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Homework Help: Heat Flow Through Rock Layers Problem

  1. Oct 2, 2014 #1
    1. The problem statement, all variables and given/known data
    The problem is here: 86BTnXI.png

    2. Relevant equations
    q = heat flow
    k = thermal conductivity
    q = -k (dT/dY)

    3. The attempt at a solution
    While this is quite an easy question, I just want to verify that I'm doing it correctly. Would it be correct to begin at the bottom of the rock layer, since heat flow will migrate away from the source, which is at depth? So, for bottom layer of sandstone, q = - 5.3[ (274.266 / (465-412) ] = 27.4 Wm-2, where dT comes from converting the change in temperature (in celcius) to Kelvin.

    Then I move on to the middle shale layer: q = - 1.7 [ (273.609 / (412-402)] = -46.5 W/m2 .

    However, I am confused how the previous heat flow will affect the heat flow above it. Again, it's an easy question, but I'm hung up on something...

    Last edited: Oct 2, 2014
  2. jcsd
  3. Oct 2, 2014 #2
    Those delta T's are way off. Try again.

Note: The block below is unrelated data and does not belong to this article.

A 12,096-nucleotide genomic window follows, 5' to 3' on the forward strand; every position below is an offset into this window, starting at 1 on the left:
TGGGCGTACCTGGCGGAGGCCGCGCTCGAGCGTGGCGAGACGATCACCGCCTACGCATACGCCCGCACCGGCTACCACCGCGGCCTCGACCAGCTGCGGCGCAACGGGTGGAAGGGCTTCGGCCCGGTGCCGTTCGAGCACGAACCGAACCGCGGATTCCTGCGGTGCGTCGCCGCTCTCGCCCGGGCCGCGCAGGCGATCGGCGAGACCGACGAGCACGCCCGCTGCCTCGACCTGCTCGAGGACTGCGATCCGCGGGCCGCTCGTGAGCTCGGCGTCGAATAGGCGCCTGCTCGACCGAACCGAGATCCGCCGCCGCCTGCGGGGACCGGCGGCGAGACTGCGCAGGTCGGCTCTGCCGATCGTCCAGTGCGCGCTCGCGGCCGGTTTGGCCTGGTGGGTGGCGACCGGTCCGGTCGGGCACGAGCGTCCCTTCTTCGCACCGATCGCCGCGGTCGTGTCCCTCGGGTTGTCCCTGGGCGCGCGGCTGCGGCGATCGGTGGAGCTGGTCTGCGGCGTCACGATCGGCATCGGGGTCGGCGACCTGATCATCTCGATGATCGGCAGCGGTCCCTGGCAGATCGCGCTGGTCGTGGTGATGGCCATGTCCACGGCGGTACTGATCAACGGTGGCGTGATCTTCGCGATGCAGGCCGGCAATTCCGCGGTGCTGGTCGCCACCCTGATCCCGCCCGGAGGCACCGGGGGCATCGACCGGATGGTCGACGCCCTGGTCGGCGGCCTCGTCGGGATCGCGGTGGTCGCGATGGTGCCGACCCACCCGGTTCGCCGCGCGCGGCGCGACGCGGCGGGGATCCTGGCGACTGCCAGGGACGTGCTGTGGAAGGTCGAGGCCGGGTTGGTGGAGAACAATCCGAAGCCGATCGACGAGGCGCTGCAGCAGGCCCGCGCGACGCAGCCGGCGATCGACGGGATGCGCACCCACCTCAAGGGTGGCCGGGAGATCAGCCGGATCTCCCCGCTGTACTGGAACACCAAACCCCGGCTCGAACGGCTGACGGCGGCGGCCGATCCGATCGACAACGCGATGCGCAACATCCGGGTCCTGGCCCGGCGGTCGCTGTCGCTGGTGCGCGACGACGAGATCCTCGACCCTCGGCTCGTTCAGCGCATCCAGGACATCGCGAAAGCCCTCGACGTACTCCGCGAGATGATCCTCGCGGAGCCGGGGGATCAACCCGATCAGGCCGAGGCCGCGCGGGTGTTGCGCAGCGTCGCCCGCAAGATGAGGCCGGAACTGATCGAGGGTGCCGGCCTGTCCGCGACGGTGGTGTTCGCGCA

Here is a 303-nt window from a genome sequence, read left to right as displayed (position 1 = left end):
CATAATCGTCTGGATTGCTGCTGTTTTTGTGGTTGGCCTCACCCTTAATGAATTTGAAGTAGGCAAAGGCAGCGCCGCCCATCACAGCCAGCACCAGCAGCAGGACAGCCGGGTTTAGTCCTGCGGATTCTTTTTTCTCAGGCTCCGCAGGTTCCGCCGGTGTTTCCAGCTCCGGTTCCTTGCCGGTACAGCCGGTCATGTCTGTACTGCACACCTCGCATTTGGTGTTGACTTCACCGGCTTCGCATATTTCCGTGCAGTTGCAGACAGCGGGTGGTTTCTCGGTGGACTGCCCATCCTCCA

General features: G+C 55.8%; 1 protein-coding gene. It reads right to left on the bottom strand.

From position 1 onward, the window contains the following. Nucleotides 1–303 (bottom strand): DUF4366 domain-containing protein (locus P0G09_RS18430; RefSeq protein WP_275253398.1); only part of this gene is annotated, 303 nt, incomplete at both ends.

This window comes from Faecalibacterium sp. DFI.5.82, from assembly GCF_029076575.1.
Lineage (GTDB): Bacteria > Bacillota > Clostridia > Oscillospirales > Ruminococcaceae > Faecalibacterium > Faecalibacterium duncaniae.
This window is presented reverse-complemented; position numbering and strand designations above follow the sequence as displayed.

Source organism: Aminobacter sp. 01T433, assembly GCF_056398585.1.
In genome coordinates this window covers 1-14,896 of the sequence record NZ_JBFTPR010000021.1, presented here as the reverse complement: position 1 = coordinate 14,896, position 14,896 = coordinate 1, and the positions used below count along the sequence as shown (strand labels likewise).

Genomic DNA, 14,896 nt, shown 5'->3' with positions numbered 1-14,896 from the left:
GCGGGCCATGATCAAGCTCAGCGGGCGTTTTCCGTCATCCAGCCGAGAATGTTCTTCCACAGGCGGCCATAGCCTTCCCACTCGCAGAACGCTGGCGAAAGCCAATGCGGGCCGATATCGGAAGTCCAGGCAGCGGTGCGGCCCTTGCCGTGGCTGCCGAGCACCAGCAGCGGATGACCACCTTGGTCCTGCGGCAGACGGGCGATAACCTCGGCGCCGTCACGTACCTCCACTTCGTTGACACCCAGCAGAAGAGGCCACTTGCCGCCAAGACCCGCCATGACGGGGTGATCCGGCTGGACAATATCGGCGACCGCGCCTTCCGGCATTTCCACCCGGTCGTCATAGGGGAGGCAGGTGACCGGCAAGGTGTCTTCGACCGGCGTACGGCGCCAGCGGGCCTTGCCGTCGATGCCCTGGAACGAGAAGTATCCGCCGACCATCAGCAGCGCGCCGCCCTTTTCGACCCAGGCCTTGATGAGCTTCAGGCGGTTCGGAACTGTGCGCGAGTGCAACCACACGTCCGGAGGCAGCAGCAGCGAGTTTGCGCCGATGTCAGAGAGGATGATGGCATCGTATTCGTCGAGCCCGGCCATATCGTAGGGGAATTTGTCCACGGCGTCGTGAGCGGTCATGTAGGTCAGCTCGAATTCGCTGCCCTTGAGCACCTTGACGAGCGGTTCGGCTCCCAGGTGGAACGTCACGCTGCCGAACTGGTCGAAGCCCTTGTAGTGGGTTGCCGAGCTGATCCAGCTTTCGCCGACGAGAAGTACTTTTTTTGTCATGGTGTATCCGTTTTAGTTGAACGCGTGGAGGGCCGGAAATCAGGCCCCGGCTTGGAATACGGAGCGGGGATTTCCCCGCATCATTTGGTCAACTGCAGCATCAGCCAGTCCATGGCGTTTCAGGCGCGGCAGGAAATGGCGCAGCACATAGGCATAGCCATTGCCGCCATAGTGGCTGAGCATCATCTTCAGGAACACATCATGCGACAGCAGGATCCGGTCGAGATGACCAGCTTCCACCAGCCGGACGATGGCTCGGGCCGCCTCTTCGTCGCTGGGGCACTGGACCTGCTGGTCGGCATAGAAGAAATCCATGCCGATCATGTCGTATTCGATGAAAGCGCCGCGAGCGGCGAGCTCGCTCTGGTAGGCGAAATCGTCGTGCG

4. Oct 2, 2014 #3
    Put the decimal in the wrong spot. Oops. What about that?
  5. Oct 2, 2014 #4
    You are aware that ##\Delta T## in degrees K is exactly the same as ##\Delta T## in degrees C, correct?

  6. Oct 2, 2014 #5


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    Don't worry about that just yet. Calculate the heat flow through each layer. If they are the same or similar then there isn't really a problem.

    What Chet said. Your thinking about delta T is wrong.
  7. Oct 5, 2014 #6
    OK. I am definitely overthinking this problem. I calculated the heat flow from the bottom layer through to the top layer:
    Sandstone: -100 mW/m^2
    Shale: -78.03 mW/m^2
    Sandstone: 74.03 mW/m^2

    Thanks for the help!
  8. Oct 5, 2014 #7
    That's not what I get. I get a positive upward heat flux for all three layers. For the order of the layers shown in the table,

    Sandstone: 74.04 mW/m^2
    Shale: 78.03 mW/m^2
    Sandstone: 111.6 mW/m^2

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